Nvidia will bring wireless display to its Tegra chips, which will allow mobile devices based on the chips to beam images and audio directly to high-definition TVs.
The Wi-Fi Allicance will soon introduce their Miracast wireless display standard - enabling mobile devices to stream video and audio directly to large HDTVs without the need for cables or an existing wireless network.
Miracast wireless display will be an open standard, so any mobile device or display manufacturer can implement the technology. That means any Miracast-certified device can instantly stream to any Miracast-enabled display.
NVIDIA, as a member of the Wi-Fi Alliance, will bring Tegra's multimedia capabilities to wireless displays.
"We're not just talking about flinging Angry Birds but racing a super-charged jet ski in the game Riptide THD and playing heart-pounding first-person shooter games like Shadowgun THD, wrote Mike Han, senior product manager for Tegra at Nvidia, in a blog entry. "You can even take mobile gaming to the next level by pairing a Tegra device with a console controller for the ultimate wireless display experience."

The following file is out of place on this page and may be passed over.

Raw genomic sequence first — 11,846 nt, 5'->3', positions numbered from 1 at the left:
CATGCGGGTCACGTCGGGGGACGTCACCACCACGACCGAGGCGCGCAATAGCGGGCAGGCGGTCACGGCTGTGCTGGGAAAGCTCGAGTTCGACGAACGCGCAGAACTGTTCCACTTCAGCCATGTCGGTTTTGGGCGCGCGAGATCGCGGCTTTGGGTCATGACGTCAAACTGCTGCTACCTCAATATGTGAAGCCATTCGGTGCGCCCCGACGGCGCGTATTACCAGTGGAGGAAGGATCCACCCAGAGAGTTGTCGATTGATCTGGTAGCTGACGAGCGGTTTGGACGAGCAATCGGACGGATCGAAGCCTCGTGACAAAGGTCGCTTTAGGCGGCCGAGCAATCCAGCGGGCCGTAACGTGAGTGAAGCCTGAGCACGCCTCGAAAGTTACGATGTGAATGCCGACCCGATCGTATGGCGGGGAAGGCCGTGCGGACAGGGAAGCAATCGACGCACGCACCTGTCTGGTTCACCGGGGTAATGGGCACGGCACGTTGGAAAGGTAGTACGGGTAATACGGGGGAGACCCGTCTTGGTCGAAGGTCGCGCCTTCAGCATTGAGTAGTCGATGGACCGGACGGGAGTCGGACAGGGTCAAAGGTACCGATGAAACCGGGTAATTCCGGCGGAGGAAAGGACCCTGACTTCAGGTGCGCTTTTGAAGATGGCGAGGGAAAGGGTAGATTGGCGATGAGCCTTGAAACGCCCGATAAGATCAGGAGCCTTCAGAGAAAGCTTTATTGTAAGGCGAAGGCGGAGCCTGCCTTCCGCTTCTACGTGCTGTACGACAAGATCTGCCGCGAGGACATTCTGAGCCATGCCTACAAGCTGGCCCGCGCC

Nvidia is working with its OEM partners and Miracast receiver vendors to bring this technology to market.
Other Miracast standard supporters include Qualcomm and Texas Instruments.
Intel also offers the competing Wi-Di (Wireless Display) technology, which also uses Wi-Fi to transmit images wirelessly from PCs to TV sets. PCs with Wi-Di chipsets send images and audio wirelessly to TV sets connected to Wi-Di set-top boxes. The Wi-Di technology has been criticized for the latency in receiving the signals for playback on TV, which for example could reflect in lag time in mouse movement. Intel has said Wi-Di is improving, and the chip maker hopes to bring the technology to mobile devices.